Astaxanthin, pronounced Asta-Zan-Thin, is a powerful antioxidant belonging to the group of natural pigments, called xanthophylls, a subcategory of the carotenoid family. Carotenoids are produced by both plants and animals and are antioxidants that are part of the survival mechanisms.
Sea animals such as lobster, crab and salmon get their colour from their diet of krill and other small organisms that eat plankton and algae which are rich in astaxanthin. Astaxanthin, used is supplements, is usually derived from the algae, Haematococcus pluvialis, which manufactures this antioxidant as a protective mechanism to shield itself from the harmful UV rays.
Astaxanthin has been shown to be one of the nature’s most powerful antioxidant nutrient. It has been shown to be many more times potent than vitamins C or E, beta carotene, lutein or pycnogenol which is why it is often referred to as a super-antioxidant.
Why is astaxanthin good for you?
In laboratory tests, astaxanthin has been shown to exhibit impressive antioxidant properties when compared to some of the more established nutrients and herbs. Astaxanthin may be:
- 6000 times more powerful than vitamin C.
- 800 times more powerful than CoQ10.
- 500 times more powerful than green tea.
- 75 times more powerful than alpha lipoic acid.
But that’s not all. Astaxanthin:
- Crosses the blood-brain barrier to protect the nervous system.
- Has the ability to cross the blood-retinal barrier offering protection to our eyes.
- Can enter each and every cell offering its remarkable antioxidant properties.
- Protects every part of your body including organs, joints and skin.
Additionally, most antioxidants neutralise free radicals by donating an electron from their molecule rendering them thereafter ineffective. Astaxanthin on the other hand has a massive number of electrons which means that it can remain active for longer periods of time.
Carotenoids like many other compounds are either water soluble or oil soluble. Astaxanthin is unique in that it can interact with both oil and water meaning that it is not just circulating in the bloodstream but the molecule can attach itself to the cell membrane, which is composed of oil-like structure, meaning that it can neutralise free radicals in all parts of the body.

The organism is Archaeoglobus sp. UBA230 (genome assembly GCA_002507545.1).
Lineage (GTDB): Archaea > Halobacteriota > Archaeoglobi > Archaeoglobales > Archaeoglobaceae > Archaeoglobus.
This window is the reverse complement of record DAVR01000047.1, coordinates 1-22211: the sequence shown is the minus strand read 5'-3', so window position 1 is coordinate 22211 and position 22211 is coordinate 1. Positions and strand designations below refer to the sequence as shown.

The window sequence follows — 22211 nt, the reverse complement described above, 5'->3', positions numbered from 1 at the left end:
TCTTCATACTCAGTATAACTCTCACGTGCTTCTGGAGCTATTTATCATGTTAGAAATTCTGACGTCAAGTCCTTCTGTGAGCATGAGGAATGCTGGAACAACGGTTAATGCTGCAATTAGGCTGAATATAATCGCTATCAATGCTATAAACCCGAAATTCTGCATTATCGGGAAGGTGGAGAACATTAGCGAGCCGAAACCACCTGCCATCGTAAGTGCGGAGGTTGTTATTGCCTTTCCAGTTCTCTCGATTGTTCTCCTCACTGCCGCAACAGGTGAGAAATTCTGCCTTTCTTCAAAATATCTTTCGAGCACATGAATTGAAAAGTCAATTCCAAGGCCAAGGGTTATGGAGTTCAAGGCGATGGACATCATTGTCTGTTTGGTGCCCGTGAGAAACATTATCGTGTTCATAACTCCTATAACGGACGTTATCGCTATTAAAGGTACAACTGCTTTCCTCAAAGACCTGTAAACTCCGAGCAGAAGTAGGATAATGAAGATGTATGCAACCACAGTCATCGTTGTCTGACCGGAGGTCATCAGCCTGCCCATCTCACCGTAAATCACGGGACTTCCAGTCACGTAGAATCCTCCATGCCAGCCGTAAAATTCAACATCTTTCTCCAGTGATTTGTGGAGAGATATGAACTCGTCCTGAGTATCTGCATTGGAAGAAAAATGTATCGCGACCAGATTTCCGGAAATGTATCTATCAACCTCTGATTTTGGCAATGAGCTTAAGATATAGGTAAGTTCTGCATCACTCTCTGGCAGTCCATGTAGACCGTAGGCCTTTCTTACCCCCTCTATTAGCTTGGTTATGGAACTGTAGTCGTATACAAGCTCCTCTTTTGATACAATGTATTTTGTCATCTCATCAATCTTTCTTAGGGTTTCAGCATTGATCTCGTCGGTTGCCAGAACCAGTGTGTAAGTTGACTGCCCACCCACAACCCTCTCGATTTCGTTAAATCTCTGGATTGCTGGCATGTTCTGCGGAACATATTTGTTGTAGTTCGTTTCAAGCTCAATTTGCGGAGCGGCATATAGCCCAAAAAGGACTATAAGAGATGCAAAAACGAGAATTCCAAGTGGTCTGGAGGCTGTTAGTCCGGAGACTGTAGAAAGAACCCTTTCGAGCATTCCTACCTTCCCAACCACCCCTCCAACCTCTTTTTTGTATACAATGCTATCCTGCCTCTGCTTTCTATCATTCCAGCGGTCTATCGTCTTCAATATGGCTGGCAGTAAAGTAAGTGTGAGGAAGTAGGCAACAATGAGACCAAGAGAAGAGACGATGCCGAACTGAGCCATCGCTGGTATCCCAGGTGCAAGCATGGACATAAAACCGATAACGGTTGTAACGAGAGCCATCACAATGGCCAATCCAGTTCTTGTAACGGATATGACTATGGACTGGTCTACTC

Astaxanthin also exhibits powerful anti-inflammatory properties and since inflammation is one of the leading causes of ageing, this nutrient helps protect the body against ageing.
The benefits of astaxanthin
Because astaxanthin quenches inflammation and is soluble in every part of our bodies, it is easy to understand that it provides multiple benefits to the body. Some of its benefits include:
- Cardiovascular protection: Numerous studies indicate that astaxanthin helps protect the heart and its mode of action appears to be reducing C-reactive protein. This protein is a marker of inflammation within the body and lower levels are linked to reduced risk of heart disease and other diseases too. Additionally, astaxanthin appears to integrate with the mitochondrial membranes of the heart muscle cells helping to protect these.
- Nerve protection: Several studies point to astaxanthin’s ability to protect the nerve cells and therefore slow down cognitive decline and other nerve related diseases. This makes astaxanthin very useful for preventing the loss of brain function.
- Eye Health: We have known that eating foods rich in carotenoids may be of benefit in protecting our eye sight. The most notable carotenoids for the eyes include lutein and zeaxanthin which are often recommended for preventing age-related macular degeneration. However astaxanthin is in a different league when comparing its antioxidant properties to other carotenoids. Studies indicate that astaxanthin prevents damage to most of the eye tissues and structures and could be useful in preventing age related eye concerns such as retinopathy, glaucoma and neuropathy.
- Skin Health: Astaxanthin has been shown to of benefit for skin health helping to protect skin against UV radiation, improving skin elasticity, improving firmness and ameliorating fine lines. Astaxanthin has been shown to prevent UV damage to the cells. Even more interesting is that it does not block UVB rays; these are the rays that help with the manufacture of vitamin D from the sun.
Astaxanthin has been implicated as being of value in preventing numerous other concerns including supporting the immune system, protecting gum health and enhancing reproductive health.
How safe is astaxanthin?
Astaxanthin is not suitable for use during pregnancy or whilst breastfeeding, but other than that is has been shown to be safe even at dosages of 500 mg per day with the only side effect at these dosage being one of skin developing a slightly more redder appearance.
What are the best astaxanthin supplements?
There are many astaxanthin supplements on the market. It is important that you ensure that the astaxanthin supplement you purchase is derived from the algae and not from fungus and also ensure that the supplement contains some sort of oil or essential fatty acid within the formulation since this enhances absorption.
Life Extension’s Astaxanthin with Phospholipids delivers 4 mg of astaxanthin in a blend of four phospholipids. Phospholipids are molecules which are a major component of cell membranes and thus this form of astaxanthin offers not just maximum absorption but it ensures that the astaxanthin is actually delivered to the cells of the body where it can perform its protective role.